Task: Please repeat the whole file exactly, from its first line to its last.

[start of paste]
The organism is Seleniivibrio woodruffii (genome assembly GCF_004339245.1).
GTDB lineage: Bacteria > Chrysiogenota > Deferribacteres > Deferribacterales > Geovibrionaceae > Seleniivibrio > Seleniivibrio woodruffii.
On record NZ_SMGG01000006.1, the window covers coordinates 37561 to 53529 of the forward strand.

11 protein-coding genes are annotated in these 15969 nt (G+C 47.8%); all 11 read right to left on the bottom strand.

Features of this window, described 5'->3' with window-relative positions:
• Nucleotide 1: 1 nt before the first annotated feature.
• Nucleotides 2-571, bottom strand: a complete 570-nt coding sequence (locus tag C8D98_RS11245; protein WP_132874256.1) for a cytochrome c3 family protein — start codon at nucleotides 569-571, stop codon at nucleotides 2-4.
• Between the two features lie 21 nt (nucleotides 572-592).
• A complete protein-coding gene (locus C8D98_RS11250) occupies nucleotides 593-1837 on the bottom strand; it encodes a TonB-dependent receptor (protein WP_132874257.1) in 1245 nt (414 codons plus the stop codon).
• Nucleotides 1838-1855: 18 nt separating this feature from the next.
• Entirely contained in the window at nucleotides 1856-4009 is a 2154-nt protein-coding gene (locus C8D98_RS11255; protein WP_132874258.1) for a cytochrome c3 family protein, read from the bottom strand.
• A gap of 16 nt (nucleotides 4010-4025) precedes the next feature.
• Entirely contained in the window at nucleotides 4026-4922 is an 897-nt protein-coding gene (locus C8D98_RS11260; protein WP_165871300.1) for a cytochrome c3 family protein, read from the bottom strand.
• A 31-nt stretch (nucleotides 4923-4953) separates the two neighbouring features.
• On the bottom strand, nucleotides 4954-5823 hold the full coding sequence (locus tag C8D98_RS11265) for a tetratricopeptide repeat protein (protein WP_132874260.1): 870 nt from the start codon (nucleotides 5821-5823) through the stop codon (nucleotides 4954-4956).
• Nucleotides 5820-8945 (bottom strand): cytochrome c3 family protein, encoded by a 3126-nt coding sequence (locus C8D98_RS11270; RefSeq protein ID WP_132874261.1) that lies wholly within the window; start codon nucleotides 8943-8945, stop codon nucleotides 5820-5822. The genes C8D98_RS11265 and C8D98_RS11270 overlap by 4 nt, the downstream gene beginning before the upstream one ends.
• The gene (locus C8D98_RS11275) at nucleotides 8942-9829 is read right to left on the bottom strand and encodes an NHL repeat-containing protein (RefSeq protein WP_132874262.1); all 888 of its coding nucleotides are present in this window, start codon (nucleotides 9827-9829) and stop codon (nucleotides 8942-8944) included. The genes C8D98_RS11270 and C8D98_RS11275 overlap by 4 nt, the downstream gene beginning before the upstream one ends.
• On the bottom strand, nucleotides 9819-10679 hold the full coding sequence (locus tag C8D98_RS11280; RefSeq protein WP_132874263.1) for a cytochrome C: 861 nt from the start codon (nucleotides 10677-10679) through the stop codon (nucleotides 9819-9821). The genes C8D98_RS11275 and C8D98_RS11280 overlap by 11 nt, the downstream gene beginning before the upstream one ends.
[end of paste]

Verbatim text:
The organism is Seleniivibrio woodruffii (genome assembly GCF_004339245.1).
GTDB lineage: Bacteria > Chrysiogenota > Deferribacteres > Deferribacterales > Geovibrionaceae > Seleniivibrio > Seleniivibrio woodruffii.
On record NZ_SMGG01000006.1, the window covers coordinates 37561 to 53529 of the forward strand.

11 protein-coding genes are annotated in these 15969 nt (G+C 47.8%); all 11 read right to left on the bottom strand.

Features of this window, described 5'->3' with window-relative positions:
• Nucleotide 1: 1 nt before the first annotated feature.
• Nucleotides 2-571, bottom strand: a complete 570-nt coding sequence (locus tag C8D98_RS11245; protein WP_132874256.1) for a cytochrome c3 family protein — start codon at nucleotides 569-571, stop codon at nucleotides 2-4.
• Between the two features lie 21 nt (nucleotides 572-592).
• A complete protein-coding gene (locus C8D98_RS11250) occupies nucleotides 593-1837 on the bottom strand; it encodes a TonB-dependent receptor (protein WP_132874257.1) in 1245 nt (414 codons plus the stop codon).
• Nucleotides 1838-1855: 18 nt separating this feature from the next.
• Entirely contained in the window at nucleotides 1856-4009 is a 2154-nt protein-coding gene (locus C8D98_RS11255; protein WP_132874258.1) for a cytochrome c3 family protein, read from the bottom strand.
• A gap of 16 nt (nucleotides 4010-4025) precedes the next feature.
• Entirely contained in the window at nucleotides 4026-4922 is an 897-nt protein-coding gene (locus C8D98_RS11260; protein WP_165871300.1) for a cytochrome c3 family protein, read from the bottom strand.
• A 31-nt stretch (nucleotides 4923-4953) separates the two neighbouring features.
• On the bottom strand, nucleotides 4954-5823 hold the full coding sequence (locus tag C8D98_RS11265) for a tetratricopeptide repeat protein (protein WP_132874260.1): 870 nt from the start codon (nucleotides 5821-5823) through the stop codon (nucleotides 4954-4956).
• Nucleotides 5820-8945 (bottom strand): cytochrome c3 family protein, encoded by a 3126-nt coding sequence (locus C8D98_RS11270; RefSeq protein ID WP_132874261.1) that lies wholly within the window; start codon nucleotides 8943-8945, stop codon nucleotides 5820-5822. The genes C8D98_RS11265 and C8D98_RS11270 overlap by 4 nt, the downstream gene beginning before the upstream one ends.
• The gene (locus C8D98_RS11275) at nucleotides 8942-9829 is read right to left on the bottom strand and encodes an NHL repeat-containing protein (RefSeq protein WP_132874262.1); all 888 of its coding nucleotides are present in this window, start codon (nucleotides 9827-9829) and stop codon (nucleotides 8942-8944) included. The genes C8D98_RS11270 and C8D98_RS11275 overlap by 4 nt, the downstream gene beginning before the upstream one ends.
• On the bottom strand, nucleotides 9819-10679 hold the full coding sequence (locus tag C8D98_RS11280; RefSeq protein WP_132874263.1) for a cytochrome C: 861 nt from the start codon (nucleotides 10677-10679) through the stop codon (nucleotides 9819-9821). The genes C8D98_RS11275 and C8D98_RS11280 overlap by 11 nt, the downstream gene beginning before the upstream one ends.